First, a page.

A class action filed by shareholders in the New York Stock Exchange over its planned merger with IntercontinentalExchange Inc. can go forward in New York alongside a nearly identical, earlier-filed class action in the Delaware Chancery Court, a Manhattan Commercial Division judge has ruled, decisively rejecting the "first filed" theory asserted by the defendants.

Justice Shirley Kornreich’s March 1 ruling in In re NYSE Euronext Shareholders/ICE Litigation, 654496/12, held that the lawsuit, which is centered on one of New York’s "iconic institutions," clearly belongs in New York court.

Atlanta-based energy and commodity exchange, IntercontinentalExchange, known as ICE, announced in a Dec. 20 press release that it planned to acquire NYSE Euronext, which owns the New York Stock exchange, for $8.2 billion.

A mere six hours later, according to Kornreich’s opinion, NYSE shareholders filed a proposed class action in the Delaware Chancery Court. The original complaint in that case was "relatively bare bones," according to Kornreich (See Profile), because little was publicly known about the merger at the time it was filed. The merger agreement was disclosed in an 8-K filing with the Securities and Exchange Commission later that evening.

The following evening, a more detailed class action was filed in Manhattan Supreme Court by NYSE shareholders challenging the merger. Three more such class actions followed and all the New York suits were consolidated. Seven additional shareholder actions were filed in Delaware, and the suits there were also consolidated as In re NYSE Euronext Shareholder Litigation, C.A. No. 8136. Chancellor Leo Strine is presiding over the Delaware case.

On Feb. 7, the New York plaintiffs filed a consolidated class action complaint asserting breach of fiduciary duty against NYSE and ICE and seeking to enjoin the merger. The defendants moved to dismiss the New York case on the grounds that both NYSE and ICE are incorporated in Delaware, and the first suit over the merger was filed in Delaware.

Kornreich rejected the argument based on place of incorporation, writing that both companies actually do business in other states.

"It is undisputed that virtually all of the parties, witnesses, evidence, and other affected parties (such as NYSE’s employees) are located in New York," she wrote. "Indeed, at least sixteen law, banking, and consulting firms have been retained to advise on the Merger, all of which are located in Manhattan. Negotiations for the deal occurred in New York. And, not to belabor the obvious, this is a case about the future of the New York Stock Exchange, one of New York City’s iconic institutions and the exchange at the heart of the international financial industry, to which no city is more important than New York. New York has a significant interest in this case."

The judge also rejected the argument that the case should proceed only in Delaware because it was filed there first.

She said that both state and federal appellate courts in New York had rejected the first-filed doctrine on the grounds that it encourages "procedural gamesmanship" and a "race to the courthouse," citing the First Department’s 1997 decision in White Light Prods. v. On the Scene Prods., 231 AD2d 90, 98, and the Second Circuit’s 1978 decision in Factors Etc. v Pro Arts, 579 F2d 215.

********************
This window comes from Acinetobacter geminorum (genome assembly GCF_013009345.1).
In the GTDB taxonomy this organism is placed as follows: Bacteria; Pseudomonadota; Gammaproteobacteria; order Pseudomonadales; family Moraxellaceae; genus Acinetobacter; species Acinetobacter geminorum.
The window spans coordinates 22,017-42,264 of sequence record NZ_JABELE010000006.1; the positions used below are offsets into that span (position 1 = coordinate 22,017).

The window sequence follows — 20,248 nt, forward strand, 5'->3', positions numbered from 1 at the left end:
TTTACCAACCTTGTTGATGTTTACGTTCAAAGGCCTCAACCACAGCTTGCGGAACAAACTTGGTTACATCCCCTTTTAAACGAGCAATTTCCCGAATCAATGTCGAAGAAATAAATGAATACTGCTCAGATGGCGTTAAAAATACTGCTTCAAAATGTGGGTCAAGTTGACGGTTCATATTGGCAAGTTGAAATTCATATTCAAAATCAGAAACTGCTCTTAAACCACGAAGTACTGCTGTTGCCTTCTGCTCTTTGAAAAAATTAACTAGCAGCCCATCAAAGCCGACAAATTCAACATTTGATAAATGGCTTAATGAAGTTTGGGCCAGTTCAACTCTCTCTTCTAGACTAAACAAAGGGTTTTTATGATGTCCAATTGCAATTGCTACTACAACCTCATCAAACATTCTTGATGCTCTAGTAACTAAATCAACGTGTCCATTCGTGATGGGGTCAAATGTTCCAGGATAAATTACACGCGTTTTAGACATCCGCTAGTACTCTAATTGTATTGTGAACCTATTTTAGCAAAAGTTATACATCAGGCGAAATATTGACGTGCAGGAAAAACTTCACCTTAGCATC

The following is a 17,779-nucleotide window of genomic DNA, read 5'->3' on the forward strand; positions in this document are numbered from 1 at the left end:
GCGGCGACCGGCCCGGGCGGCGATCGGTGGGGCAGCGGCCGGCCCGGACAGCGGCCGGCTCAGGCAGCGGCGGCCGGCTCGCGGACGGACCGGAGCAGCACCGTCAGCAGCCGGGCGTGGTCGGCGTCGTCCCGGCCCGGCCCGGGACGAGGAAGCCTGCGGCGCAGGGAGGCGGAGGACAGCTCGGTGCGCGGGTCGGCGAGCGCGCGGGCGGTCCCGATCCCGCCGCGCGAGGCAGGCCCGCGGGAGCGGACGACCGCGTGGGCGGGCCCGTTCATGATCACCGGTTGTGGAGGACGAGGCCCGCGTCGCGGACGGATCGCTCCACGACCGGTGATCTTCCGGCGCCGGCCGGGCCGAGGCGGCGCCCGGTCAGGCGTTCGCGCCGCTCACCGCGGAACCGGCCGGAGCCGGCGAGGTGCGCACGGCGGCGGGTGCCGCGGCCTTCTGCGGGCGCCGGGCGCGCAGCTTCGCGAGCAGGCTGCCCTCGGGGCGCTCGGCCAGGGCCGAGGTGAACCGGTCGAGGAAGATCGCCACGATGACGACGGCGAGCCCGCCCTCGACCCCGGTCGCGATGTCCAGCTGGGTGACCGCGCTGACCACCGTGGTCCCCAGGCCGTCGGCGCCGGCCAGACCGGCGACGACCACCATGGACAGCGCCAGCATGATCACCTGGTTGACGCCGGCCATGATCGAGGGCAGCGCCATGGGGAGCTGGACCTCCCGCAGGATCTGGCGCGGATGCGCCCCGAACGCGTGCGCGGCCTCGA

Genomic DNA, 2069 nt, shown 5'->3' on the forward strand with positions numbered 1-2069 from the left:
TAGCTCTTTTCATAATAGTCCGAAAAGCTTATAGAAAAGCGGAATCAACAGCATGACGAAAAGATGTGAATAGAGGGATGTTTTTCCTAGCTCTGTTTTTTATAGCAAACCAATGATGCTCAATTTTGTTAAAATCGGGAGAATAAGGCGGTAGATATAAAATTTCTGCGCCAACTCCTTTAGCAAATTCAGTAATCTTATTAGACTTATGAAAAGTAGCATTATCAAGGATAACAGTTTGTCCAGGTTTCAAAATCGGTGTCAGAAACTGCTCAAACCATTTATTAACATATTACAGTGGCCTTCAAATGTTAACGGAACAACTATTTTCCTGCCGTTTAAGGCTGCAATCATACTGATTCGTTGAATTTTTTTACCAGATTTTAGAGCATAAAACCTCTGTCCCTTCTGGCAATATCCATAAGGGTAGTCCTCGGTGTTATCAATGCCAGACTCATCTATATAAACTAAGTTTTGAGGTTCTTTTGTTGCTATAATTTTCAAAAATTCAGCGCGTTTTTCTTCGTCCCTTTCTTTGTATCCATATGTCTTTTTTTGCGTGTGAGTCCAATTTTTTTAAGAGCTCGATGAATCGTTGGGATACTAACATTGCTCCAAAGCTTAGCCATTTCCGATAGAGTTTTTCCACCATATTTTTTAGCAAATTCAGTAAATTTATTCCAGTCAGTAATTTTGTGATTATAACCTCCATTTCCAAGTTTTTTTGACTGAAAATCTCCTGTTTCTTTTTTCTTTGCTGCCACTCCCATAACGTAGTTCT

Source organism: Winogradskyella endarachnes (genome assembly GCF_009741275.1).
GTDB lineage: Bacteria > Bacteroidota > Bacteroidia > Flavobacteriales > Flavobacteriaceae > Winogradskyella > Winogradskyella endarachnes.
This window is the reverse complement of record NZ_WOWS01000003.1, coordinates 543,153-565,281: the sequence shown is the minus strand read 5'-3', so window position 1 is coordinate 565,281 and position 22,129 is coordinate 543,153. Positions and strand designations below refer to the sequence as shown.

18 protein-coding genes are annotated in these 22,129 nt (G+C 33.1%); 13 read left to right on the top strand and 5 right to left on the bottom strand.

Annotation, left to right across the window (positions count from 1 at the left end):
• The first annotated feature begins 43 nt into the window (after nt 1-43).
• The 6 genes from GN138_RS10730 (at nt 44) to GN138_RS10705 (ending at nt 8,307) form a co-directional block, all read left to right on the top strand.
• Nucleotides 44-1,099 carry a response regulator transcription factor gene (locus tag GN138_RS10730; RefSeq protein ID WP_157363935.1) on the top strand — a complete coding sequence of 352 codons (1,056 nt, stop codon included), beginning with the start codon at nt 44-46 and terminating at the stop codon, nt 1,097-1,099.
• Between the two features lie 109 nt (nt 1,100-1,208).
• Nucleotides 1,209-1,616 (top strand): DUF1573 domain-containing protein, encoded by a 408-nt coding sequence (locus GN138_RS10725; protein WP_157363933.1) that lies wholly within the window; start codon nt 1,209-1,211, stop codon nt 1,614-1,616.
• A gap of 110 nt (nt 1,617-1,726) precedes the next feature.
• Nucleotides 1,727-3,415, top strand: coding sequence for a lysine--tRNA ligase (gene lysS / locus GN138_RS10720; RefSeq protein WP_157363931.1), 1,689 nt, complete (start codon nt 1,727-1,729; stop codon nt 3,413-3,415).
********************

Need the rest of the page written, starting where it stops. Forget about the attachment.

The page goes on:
"This court cannot determine, on the record before it, whether the timing of the filing of the Cohen action was procedural gamesmanship," she wrote. "However, the court cannot ignore the fact that deferring to the Delaware court based on an action commenced one day earlier than the [New York] action incentivizes a race to the courthouse within hours of the announcement of every major corporate merger. This concern is further amplified by the startling statistics cited by defendants, such as the fact that stockholders bring class action lawsuits in 91 percent of merger transactions valued in excess of $100 million and that nearly half of litigated deals involve duplicative shareholders suits in multiple fora."

Kornreich further noted that Strine, who is presiding over the Delaware action, has argued strongly against the first-filed doctrine.

She quoted Strine’s 2005 decision in In re Cox Comm’ns S’holders Litig., 879 A2d 604, 608, in which he criticized "hastily-filed, first-day complaints that serve no purpose other than for a particular law firm and its client to get into the medal round of the filing speed (also formerly known as the lead counsel selection) Olympics."

Kornreich also noted that Strine recently coauthored a paper with Widener University School of Law professor Lawrence Hamermesh and Shearman & Sterling associate Matthew Jennejohn calling on courts to abandon the first-filed standard. The paper, titled " Putting Stockholders First, Not the First-Filed Complaint," was published by Harvard Law School’s John M. Olin Center for Law, Economics and Business on Jan. 10.

"This court agrees with Chancellor Strine that there are more important considerations than where a lawsuit was first commenced, especially in a situation, as here, where the first filed Delaware and New York cases were commenced a mere day apart," Kornreich wrote.

Herman Cahn, of counsel at Milberg and an attorney for the plaintiffs, declined to comment. The plaintiffs are also represented by Gregory Nespole, a partner at Wolf Haldenstein Adler Freeman & Herz, and by James Notis, a partner at Gardy & Notis.

William Savitt, a partner at Wachtell, Lipton, Rosen & Katz who represents NYSE, declined to comment.

Brian Frawley, a partner at Sullivan & Cromwell who represents ICE, declined to comment.